Thursday, October 21, 2010

Scary books

The book that scares me the most is the one I haven't written yet. The blank screen taunts me, daring to get the words and pictures and characters out of my brain and onto the page. I heard Michael Cunningham (author of the Hours and other books) being interviewed on KQED's forum the other day. He said you never write the book you're happy with. That's scary.

When I get scared about writing, I read writing books. How-to's, Dummies, Guides to this and that. I reread old favorites like Donald Maass or James Scott Bell or Sol Stein, but sometimes I buy a new book because I'm always sure that there's an author out there who's figured out a method or a secret or the perfect formula for injecting clues.

Turns out there is not. Just in case you were wondering. The only true formula is to read, write and rewrite. Read, write and rewrite. Rinse and repeat.

I'm teaching a class next week on mystery writing at the Redwood Writers Conference so I've been reading a lot about writing mysteries. Trying to pin down how mysteries are different from regular novels.

I'm reading books by Hallie Ephron, James Frey and William Tapply. I got a lot of practical information from the anthology Writing Mystery. Most authors agree that mysteries need a strong hero/heroine, an clever evil villain, a cast of quirky characters to help or hinder progress, a strong narrative hook. Clues must be cleverly disguised.

Easy peasy. So I'm asking readers out there. How do you like your mystery?

James Frey says we like our heros handsome and possessing a special talent. How do you like your protagonists? Do you need to like/love them?

Do you care more about the mystery or the lives of the characters?

Are you trying to solve the mystery? How hidden do you like your clues? Do you suspect every person who's introduced?

Fair play comes up a lot. Did you ever feel cheated by an author hiding the killer too well?

Give me some good feedback, I'll include it in my class notes and I'll send one lucky reader a set of the Stamping Sisters mysteries.


Dru said...

I love trying to figure out who the killer is. Sometimes I'm right, sometimes I'm wrong. I especially love it when I'm wrong because they author did a good job of stumping me.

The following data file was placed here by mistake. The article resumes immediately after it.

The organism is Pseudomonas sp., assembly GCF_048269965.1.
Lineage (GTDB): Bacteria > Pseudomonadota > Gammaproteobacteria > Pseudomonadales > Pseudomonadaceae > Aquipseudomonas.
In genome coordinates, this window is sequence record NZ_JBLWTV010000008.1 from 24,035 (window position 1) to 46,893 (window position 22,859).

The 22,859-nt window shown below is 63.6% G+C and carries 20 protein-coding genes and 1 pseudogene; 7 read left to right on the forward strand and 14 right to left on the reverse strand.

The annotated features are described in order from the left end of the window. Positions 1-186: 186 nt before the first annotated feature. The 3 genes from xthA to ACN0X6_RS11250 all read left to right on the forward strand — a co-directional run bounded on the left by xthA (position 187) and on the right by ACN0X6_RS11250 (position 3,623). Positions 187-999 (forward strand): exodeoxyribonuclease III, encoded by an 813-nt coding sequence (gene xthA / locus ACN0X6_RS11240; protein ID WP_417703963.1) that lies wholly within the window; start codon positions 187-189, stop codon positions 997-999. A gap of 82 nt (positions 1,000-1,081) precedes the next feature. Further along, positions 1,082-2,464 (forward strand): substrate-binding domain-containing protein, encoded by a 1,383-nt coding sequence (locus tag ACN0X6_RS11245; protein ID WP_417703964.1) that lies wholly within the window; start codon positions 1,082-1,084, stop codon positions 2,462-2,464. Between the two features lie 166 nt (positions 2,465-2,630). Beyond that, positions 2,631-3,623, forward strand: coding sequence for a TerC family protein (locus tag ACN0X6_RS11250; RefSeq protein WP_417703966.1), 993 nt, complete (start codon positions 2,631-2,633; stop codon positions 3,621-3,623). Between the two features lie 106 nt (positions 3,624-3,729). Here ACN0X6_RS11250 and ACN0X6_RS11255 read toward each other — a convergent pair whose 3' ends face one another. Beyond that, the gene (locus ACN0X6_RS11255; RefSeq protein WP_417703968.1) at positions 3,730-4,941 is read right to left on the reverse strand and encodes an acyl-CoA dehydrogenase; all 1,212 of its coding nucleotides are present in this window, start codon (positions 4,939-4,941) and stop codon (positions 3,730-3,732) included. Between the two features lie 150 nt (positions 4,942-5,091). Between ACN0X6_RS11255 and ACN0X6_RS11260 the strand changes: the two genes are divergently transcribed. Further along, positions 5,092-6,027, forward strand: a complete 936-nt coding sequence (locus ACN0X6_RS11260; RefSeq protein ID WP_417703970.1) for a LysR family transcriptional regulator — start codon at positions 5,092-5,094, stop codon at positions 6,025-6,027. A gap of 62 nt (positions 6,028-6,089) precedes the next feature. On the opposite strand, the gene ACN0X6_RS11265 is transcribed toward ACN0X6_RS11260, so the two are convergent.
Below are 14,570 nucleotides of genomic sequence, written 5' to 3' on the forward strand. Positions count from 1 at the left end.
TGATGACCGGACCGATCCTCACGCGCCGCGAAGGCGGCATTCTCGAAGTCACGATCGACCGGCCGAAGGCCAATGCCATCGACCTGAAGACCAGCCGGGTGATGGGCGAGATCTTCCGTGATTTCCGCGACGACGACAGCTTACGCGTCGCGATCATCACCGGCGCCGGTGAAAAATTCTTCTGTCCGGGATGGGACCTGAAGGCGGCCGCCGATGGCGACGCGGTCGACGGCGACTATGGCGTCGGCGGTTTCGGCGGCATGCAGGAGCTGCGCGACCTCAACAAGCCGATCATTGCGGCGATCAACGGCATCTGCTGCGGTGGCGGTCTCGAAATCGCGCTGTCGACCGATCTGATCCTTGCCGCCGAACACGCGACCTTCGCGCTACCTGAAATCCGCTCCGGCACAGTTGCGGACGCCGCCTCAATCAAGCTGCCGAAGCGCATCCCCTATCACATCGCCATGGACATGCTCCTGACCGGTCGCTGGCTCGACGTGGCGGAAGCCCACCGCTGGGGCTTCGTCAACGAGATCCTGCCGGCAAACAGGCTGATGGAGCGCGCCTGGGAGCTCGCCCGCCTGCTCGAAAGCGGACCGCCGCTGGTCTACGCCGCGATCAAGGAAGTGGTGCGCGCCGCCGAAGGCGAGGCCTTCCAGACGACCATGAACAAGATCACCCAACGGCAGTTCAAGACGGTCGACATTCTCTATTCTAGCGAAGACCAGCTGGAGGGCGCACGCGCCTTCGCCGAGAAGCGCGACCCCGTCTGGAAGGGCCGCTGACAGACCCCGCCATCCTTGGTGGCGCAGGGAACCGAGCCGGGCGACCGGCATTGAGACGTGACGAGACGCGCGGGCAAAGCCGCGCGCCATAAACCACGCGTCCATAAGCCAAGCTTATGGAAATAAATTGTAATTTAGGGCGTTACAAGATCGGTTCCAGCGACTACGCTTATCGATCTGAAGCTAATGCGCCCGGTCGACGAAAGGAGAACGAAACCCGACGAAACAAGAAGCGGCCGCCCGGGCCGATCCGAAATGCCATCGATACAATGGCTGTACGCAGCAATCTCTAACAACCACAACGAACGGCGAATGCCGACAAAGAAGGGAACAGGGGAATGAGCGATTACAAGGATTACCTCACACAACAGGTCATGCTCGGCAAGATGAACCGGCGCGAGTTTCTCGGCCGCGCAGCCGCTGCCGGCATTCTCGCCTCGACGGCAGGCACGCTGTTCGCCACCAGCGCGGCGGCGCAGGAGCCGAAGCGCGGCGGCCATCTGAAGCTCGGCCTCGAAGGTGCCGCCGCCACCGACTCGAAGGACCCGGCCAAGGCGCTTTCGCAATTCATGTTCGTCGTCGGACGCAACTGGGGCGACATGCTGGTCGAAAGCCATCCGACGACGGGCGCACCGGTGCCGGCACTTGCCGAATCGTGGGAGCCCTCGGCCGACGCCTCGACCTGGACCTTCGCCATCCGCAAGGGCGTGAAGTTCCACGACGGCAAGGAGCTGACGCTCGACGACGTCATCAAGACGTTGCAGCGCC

I like an equal mixture of the mystery and caring for the characters. I need to have someone to root for.

Terri Thayer said...

Thanks, Dru. I appreciate your thoughts. We work hard on stumping you!

signlady217 said...

I always try to figure out "whodunnit". And I love it when the characters become "real"; that is, they seem like they are actual people you would want to have a cup of coffee with or go shopping with (esp. in a continuing series, it's like getting togethere with old friends).

Terri Thayer said...

Yes, signlady, that's a good sign when you want to have coffee with your favorite characters. What a conversation that would be.

Betty Hechtman said...

It sounds like we have a lot of the same books. I think it was the William Tapply book that made a good point. You really have to write, or at least have in your head, two stories. What the reader sees and what really happened.

How great that you're doing a workshop.

Terri Thayer said...

Betty, that Tapply book is my favorite. I love that bit about writing two stories. So true.

Monica Ferris said...

I read, or heard, years ago that the biggest difference between mystery fiction and mainstream fiction is that mystery fiction turns other fiction on it head. That is, in any other novel, the climax would be the murder. The protagonist is picked on, pressed, infuriated, tricked, cuckolded and/or betrayed throughout the story and at last rises up and kills. In mystery fiction, the murder happens first and you spend the rest of the book trying to figure out who the protagonist is.

Terri Thayer said...

signlandy, please email me your snail mail address. I have some books for you!